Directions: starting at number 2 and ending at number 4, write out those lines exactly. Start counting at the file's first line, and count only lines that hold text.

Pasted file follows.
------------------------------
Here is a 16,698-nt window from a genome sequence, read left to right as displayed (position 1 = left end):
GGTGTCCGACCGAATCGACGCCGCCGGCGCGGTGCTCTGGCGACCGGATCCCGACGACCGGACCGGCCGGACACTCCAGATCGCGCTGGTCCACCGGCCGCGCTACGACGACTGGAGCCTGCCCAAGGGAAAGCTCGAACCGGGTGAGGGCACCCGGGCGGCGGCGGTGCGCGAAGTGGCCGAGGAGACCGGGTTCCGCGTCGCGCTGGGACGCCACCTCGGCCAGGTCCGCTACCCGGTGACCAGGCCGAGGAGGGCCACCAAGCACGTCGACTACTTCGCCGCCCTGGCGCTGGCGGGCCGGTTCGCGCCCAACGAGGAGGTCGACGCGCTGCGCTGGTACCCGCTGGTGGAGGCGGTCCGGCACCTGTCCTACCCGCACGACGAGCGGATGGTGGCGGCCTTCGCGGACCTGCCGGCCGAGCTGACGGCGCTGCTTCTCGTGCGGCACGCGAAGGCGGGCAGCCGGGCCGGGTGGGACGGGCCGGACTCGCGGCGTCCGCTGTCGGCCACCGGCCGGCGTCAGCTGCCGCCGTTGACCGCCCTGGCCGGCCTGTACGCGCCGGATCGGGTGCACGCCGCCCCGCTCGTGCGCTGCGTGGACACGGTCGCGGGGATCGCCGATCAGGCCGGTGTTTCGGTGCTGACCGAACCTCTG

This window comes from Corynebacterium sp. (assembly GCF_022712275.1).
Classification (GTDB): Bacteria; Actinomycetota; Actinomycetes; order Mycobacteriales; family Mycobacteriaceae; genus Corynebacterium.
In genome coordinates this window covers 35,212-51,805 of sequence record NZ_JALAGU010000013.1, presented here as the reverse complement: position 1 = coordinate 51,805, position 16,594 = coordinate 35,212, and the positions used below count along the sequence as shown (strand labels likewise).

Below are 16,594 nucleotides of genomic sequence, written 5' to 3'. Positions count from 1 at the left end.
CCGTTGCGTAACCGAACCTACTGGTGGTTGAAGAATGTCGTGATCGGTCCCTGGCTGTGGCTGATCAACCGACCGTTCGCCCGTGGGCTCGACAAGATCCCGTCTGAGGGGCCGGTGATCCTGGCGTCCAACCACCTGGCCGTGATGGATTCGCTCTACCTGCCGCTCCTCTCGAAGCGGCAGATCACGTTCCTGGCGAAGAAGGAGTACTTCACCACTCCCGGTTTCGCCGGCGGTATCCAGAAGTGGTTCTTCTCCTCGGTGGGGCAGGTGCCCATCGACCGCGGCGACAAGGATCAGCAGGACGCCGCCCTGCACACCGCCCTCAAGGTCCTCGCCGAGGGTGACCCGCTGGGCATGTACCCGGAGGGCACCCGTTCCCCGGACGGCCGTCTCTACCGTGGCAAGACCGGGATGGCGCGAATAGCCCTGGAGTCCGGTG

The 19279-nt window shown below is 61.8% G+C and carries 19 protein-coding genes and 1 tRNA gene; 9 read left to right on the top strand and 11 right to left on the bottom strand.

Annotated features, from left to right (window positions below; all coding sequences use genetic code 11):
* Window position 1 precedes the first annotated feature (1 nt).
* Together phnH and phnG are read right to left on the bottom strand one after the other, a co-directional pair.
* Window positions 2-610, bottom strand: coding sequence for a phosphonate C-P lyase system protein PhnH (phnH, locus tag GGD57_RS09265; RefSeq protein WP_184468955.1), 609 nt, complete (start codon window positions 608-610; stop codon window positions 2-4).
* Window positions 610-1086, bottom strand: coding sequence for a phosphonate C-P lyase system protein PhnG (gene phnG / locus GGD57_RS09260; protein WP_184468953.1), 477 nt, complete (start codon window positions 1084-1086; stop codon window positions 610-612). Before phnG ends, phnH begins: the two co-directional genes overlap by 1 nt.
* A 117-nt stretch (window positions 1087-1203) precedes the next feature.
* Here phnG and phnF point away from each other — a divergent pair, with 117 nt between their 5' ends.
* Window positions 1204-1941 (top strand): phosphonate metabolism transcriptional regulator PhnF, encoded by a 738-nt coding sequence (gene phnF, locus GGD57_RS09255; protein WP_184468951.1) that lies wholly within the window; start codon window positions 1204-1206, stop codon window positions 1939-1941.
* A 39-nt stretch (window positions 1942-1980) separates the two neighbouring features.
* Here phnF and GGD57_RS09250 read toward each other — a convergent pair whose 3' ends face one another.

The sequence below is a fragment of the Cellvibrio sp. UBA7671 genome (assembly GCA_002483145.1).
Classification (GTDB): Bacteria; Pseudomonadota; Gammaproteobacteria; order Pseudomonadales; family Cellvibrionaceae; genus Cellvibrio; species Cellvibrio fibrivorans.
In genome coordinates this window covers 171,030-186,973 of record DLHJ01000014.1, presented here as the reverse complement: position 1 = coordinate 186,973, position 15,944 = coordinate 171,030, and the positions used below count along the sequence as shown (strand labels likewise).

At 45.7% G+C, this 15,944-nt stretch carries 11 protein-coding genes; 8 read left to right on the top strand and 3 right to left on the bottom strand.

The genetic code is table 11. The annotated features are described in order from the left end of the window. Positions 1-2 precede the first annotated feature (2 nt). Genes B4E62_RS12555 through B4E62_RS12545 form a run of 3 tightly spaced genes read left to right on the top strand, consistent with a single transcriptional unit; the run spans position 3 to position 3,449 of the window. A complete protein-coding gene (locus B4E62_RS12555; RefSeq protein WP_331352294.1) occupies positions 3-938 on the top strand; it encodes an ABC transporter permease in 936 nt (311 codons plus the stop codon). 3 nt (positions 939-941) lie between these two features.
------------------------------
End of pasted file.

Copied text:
GGTGTCCGACCGAATCGACGCCGCCGGCGCGGTGCTCTGGCGACCGGATCCCGACGACCGGACCGGCCGGACACTCCAGATCGCGCTGGTCCACCGGCCGCGCTACGACGACTGGAGCCTGCCCAAGGGAAAGCTCGAACCGGGTGAGGGCACCCGGGCGGCGGCGGTGCGCGAAGTGGCCGAGGAGACCGGGTTCCGCGTCGCGCTGGGACGCCACCTCGGCCAGGTCCGCTACCCGGTGACCAGGCCGAGGAGGGCCACCAAGCACGTCGACTACTTCGCCGCCCTGGCGCTGGCGGGCCGGTTCGCGCCCAACGAGGAGGTCGACGCGCTGCGCTGGTACCCGCTGGTGGAGGCGGTCCGGCACCTGTCCTACCCGCACGACGAGCGGATGGTGGCGGCCTTCGCGGACCTGCCGGCCGAGCTGACGGCGCTGCTTCTCGTGCGGCACGCGAAGGCGGGCAGCCGGGCCGGGTGGGACGGGCCGGACTCGCGGCGTCCGCTGTCGGCCACCGGCCGGCGTCAGCTGCCGCCGTTGACCGCCCTGGCCGGCCTGTACGCGCCGGATCGGGTGCACGCCGCCCCGCTCGTGCGCTGCGTGGACACGGTCGCGGGGATCGCCGATCAGGCCGGTGTTTCGGTGCTGACCGAACCTCTG

This window comes from Corynebacterium sp. (assembly GCF_022712275.1).
Classification (GTDB): Bacteria; Actinomycetota; Actinomycetes; order Mycobacteriales; family Mycobacteriaceae; genus Corynebacterium.